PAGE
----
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Los Alamos National Laboratory Tuesday began demolishing a Cold War-era complex of buildings in Technical Area 21, that once housed plutonium production and historic, nonweapons research.
“We’re seeing something this morning that has not happened since the late 1940s,” LANL Deputy Director Ike Richardson said. “The Los Alamos skyline is starting to change.”
More than 50 guests, including elected officials and representatives from New Mexico’s Congressional delegation, watched as two large excavators began tearing away walls of the two-story, 22,000-square-foot former lab building.
“This is a symbol of times changing and getting better,” said New Mexico Environment Department Secretary Ron Curry.
Curry ceremonially started the demolition by giving the go ahead on a two-way radio.
LANL was able to accelerate demolition and cleanup of this complex because of a $212 million award from the American Recovery and Reinvestment Act. More than 165,000 square feet of former research, production and office buildings are in line to be demolished.
“This was the second generation of Lab buildings,” said Environmental Projects Manager George Rael of the Los Alamos Site Office. “In the fingerlike mesas upon which the lab and the town site rest, TA-21 was the pointer finger ... Everything was happening here.”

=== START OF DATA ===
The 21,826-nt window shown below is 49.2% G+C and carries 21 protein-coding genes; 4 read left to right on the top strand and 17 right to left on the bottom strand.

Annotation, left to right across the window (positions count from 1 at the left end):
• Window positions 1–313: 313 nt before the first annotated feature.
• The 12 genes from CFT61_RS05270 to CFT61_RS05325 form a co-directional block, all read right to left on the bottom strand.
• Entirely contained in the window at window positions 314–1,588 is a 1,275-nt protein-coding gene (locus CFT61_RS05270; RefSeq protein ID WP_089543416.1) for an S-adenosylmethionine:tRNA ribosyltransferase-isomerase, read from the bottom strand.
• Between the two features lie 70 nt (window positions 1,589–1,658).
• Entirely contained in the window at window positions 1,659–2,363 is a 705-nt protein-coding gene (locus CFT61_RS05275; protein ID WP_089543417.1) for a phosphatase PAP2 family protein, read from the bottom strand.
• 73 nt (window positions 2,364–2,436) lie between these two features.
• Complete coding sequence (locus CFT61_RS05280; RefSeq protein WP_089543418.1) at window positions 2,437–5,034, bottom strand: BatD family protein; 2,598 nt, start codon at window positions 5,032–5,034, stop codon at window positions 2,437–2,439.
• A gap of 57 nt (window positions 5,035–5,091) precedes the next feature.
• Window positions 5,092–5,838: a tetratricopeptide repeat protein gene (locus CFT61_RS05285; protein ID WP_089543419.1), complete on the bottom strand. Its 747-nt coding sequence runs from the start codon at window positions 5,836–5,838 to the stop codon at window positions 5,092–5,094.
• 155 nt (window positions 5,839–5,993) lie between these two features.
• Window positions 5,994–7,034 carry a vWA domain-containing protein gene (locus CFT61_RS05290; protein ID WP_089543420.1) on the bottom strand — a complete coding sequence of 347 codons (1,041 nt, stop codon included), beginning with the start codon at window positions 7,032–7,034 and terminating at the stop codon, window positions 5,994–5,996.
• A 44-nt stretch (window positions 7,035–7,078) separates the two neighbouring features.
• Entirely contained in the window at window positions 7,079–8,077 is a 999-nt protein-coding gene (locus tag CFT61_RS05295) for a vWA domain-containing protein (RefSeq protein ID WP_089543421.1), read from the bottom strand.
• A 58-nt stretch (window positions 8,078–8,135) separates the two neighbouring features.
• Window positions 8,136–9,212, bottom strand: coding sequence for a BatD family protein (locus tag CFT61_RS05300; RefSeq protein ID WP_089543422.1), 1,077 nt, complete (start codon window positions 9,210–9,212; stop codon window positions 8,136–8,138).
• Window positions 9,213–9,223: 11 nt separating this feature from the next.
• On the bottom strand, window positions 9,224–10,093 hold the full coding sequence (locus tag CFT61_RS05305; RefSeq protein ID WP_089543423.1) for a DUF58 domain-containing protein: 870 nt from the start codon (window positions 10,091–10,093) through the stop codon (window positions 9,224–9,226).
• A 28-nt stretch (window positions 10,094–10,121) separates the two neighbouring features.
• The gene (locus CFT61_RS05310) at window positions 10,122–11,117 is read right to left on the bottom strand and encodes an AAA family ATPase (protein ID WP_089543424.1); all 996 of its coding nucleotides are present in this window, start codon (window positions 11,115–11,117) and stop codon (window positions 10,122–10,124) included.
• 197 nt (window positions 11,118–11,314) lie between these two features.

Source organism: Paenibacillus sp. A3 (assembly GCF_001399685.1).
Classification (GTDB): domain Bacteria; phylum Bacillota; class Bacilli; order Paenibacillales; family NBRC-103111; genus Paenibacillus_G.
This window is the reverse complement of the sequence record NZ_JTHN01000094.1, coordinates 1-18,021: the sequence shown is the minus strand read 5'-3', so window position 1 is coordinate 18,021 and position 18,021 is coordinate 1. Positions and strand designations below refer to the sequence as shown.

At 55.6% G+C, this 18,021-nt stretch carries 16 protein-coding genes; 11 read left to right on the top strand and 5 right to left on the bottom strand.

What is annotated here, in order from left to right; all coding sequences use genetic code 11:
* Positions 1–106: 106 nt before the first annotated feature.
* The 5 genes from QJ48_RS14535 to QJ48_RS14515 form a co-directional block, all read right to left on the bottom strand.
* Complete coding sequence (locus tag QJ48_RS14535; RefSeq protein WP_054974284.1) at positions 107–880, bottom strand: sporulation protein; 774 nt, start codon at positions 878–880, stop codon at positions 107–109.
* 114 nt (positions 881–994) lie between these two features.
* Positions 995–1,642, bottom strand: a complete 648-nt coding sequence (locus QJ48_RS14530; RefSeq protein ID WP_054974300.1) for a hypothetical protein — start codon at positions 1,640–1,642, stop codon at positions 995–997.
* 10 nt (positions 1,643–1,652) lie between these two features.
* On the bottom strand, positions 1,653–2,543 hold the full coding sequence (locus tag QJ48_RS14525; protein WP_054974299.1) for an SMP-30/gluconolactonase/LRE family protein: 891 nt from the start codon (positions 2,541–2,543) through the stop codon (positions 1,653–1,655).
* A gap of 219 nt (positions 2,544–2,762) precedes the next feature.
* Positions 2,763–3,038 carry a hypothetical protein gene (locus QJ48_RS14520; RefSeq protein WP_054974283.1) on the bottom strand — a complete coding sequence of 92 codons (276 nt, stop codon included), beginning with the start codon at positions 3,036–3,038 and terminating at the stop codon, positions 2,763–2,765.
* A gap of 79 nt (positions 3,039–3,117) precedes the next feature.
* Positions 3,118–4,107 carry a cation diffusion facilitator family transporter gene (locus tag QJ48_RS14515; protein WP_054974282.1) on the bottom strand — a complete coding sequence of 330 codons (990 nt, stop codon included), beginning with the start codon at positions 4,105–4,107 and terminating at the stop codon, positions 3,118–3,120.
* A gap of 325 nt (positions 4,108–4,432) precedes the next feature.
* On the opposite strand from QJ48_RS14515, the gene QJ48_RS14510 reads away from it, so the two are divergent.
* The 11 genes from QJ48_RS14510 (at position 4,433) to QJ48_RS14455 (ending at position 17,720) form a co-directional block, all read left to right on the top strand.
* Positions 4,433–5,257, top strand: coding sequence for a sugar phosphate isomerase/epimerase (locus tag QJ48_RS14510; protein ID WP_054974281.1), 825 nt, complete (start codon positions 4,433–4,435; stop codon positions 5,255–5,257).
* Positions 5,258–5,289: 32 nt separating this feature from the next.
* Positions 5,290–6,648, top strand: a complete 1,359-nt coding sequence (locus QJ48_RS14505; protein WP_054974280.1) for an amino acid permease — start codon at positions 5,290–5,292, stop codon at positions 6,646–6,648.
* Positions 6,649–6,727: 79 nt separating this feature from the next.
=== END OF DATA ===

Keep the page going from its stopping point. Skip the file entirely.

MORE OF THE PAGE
TA-21 Closure Project Manager Al Chaloupka spoke about the educational aspects of the project.
“We’re able to train laborers, heavy equipment operators and others who, once this project is done, will be able to train new workers so the program perpetuates itself. Once trained, these workers will be able to do similar work and even become supervisors for contractors here at the Lab,” Chaloupka said.
LANL’s environmental spokesman Fred deSousa explained that historic achievements at TA-21 included production of nuclear weapons components used in tests in the Pacific and at the Nevada Test Site, isolation of the first gram of americium-241—later used in smoke detectors, and the development of plutonium heat sources now aboard the Galileo and Cassini space probes.
Rubble from the buildings will be sent to licensed disposal sites, he said. Contaminated rubble will go to sites in Utah or Nevada in approved transportation containers.
Recovery Act funding also will help towards cleaning up the Laboratory’s first waste disposal pits, used from 1944 through 1948 and the installation of 16 new groundwater-monitoring wells.